Simply put, Moscow is impressive. It merges the past and present together and is huge - the buildings - Stalin's seven sisters (huge Soviet style buildings) are awe-inspiring. The buildings are a blend of old and new, more than St. Petersburg where the architecture is mostly old.
On our first day there we went to see Lenin. I was just off a night train and had walked the streets of Moscow, visited the most ornate grocery store that you can imagine (photo to follow) and then we're in Red Square and St. Basil's cathedral is looming in my sight. Amazing. We queued up to see Lenin - what a bizarre notion it was to me too, I had no idea what to expect from this. I minded the first lot of the groups bags while they went first and then they came back and suffice to say these chatty boisterous men were dumbstruck... I was intrigued.
So we stand in a queue, and I've read that you should appear solemn so I do, and two guards look me over when I get to the top of the queue. I step through a metal detector and they nod me forward. I wait for the Dutch girl who was stopped as the metal detector went off. Nobody is smiling and it is terribly serious. She's blushing and I'm a bit nervous. We walk forward towards the mausoleum which is red and black marble. Lenin is written in cyrillic script on it. I walk into the dark, cold and can't see the steps leading down in front of me. I try to concentrate on my next footstep and it is quiet and cold. At the bottom I make out a shape, what is it? Is that Lenin? No - it's a uniform, maybe it's Lenin's uniform? The image becomes clear and I trip over the step. It's another soldier looking stern, staring right at me. I regain my balance, and want to laugh or something, but the soldier doesn't look as though he would agree with my laughing. I follow Alan and the Dutch girl on. I'm not sure where we're going - there are many steps. Everything is silent, dark, freezing. I shiver. More guards. Then into a room, where there's a yellow shimmering shining light emitting from the centre. Closer. It's a body. It's Lenin. The room is full of hushed silenced Russians and us, making our way around. His fist is clasped, his other hand open. What does that mean? His face is serene, he's shining, yellow, waxy. His beard is trimmed. We walk on, more guards, walk in silence onward. Then we're in the dark, more guards. The cold, and eventually out, into the light.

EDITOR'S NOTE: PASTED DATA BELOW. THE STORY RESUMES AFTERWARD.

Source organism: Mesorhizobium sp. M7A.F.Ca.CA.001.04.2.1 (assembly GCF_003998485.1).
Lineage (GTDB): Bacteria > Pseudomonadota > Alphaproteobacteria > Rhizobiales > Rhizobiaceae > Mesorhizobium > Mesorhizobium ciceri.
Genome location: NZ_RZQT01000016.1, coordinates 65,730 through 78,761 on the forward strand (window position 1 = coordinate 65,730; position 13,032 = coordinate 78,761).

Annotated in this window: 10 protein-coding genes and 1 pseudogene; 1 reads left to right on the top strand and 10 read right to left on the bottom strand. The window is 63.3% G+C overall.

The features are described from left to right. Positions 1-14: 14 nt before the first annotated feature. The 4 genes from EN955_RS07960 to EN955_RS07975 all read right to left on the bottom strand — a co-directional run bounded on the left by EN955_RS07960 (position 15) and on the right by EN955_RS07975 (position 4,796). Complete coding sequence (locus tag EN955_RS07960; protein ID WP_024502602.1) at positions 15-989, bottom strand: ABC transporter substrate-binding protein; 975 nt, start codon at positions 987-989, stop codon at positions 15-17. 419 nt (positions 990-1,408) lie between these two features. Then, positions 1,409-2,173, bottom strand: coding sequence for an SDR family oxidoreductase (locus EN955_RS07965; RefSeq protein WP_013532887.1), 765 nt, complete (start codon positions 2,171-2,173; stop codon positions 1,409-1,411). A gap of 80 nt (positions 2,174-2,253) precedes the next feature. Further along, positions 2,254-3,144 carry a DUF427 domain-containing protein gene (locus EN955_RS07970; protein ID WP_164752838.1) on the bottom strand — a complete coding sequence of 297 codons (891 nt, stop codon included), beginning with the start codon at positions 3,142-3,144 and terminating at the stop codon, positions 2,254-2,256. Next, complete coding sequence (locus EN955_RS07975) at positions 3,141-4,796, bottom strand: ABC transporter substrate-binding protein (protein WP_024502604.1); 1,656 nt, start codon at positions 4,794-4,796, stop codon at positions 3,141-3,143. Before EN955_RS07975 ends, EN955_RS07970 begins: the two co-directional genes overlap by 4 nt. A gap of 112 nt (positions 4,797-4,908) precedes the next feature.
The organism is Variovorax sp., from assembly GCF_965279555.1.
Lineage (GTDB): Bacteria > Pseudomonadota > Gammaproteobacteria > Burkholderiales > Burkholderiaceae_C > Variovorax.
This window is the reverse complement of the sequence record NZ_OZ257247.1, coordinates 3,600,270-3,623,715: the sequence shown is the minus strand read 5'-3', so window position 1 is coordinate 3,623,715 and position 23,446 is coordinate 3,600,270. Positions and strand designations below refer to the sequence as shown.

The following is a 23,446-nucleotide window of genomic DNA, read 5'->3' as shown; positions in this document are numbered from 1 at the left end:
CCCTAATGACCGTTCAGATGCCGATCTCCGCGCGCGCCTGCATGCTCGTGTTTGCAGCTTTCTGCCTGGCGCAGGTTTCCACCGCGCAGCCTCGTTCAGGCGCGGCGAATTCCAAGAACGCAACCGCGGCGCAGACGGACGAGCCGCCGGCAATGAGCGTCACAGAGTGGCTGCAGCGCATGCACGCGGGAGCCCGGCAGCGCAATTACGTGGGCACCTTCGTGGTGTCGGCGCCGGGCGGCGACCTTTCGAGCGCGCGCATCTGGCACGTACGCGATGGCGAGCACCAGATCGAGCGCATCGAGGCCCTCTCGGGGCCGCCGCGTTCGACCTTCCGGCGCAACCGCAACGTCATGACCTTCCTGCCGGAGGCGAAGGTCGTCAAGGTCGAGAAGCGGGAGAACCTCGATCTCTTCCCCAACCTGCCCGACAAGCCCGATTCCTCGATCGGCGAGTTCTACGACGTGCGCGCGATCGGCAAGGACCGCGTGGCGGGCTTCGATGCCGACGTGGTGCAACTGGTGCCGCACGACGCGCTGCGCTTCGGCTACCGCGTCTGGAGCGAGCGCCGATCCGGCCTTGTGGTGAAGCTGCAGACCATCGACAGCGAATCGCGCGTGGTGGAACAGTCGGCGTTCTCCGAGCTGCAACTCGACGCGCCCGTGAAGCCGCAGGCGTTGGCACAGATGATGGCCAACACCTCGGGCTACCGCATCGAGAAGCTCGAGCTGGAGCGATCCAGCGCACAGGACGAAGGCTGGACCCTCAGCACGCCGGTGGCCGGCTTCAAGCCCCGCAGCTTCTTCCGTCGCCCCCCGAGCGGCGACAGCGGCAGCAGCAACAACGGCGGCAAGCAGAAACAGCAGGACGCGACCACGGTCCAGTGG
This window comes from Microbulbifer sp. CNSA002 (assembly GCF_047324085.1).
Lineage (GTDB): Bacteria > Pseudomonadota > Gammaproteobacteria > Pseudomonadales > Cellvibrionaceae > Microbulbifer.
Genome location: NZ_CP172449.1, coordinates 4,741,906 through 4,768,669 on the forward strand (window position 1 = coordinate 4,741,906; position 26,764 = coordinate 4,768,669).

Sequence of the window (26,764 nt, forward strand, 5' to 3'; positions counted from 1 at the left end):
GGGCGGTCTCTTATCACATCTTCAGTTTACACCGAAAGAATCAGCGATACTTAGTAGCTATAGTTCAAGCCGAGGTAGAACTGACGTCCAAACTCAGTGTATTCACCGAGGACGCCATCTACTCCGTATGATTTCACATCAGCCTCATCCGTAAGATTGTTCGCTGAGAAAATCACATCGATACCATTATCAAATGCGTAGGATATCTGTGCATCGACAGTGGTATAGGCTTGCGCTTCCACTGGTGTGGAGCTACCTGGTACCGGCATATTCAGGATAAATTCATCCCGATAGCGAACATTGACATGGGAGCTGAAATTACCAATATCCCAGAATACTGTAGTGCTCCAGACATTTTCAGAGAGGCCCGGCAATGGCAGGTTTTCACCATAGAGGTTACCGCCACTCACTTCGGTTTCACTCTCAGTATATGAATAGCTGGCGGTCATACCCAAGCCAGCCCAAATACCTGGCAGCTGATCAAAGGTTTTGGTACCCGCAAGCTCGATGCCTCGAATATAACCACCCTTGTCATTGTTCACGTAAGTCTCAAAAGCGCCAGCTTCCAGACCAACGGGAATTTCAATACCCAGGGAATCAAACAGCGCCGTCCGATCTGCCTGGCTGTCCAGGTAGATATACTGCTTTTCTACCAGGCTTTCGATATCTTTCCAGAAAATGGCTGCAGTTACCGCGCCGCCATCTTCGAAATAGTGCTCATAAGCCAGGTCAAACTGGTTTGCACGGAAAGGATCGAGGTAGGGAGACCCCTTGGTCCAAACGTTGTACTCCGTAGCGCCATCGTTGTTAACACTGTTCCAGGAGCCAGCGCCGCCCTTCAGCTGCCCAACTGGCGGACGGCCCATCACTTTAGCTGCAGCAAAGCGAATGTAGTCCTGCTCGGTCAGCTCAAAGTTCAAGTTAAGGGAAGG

Oppression. Silenced. Awed. I feel small, insignificant. As soon as we are free from the solemn event the three of us gab away about Lenin - what happened? Can we go in again? It was the strangest event of my trip so far. I shiver.
Stalin apparently put Lenin in the mausoleum after he died. Lenin himself wanted to be buried in St. Petersburg with his mother. When Stalin died initially he too was placed in a mausoleum but soon after was removed.
The magnitude of what Soviet Russia was is beginning to dawn on us.
Later that day in Red Square Alan is asked for his papers by a soldier who takes us both away to his boss. We feel helpless. We smile. He sternly examines our documents. Our tour-guide is around and comes over to talk to the soldier, and he lets us go. The next day we see lots of people being asked for papers. There are army soldiers and police everywhere.
The next day we gawp at Faberge eggs, exquisite carriages, jewellery, clothes and artifacts from the various Czars and visit the Vodka museum. A night out and so we go out to a night-club in the basement of a building on a side-street and I end up talking with a young man from Moscow who has his own internet company. It isn't a safe society he tells me and we talk for awhile. I say I like his city. He laughs and tells me about his life, his family history.
Strange country. Funny times.
And we have a four night journey ahead of us, across Siberia.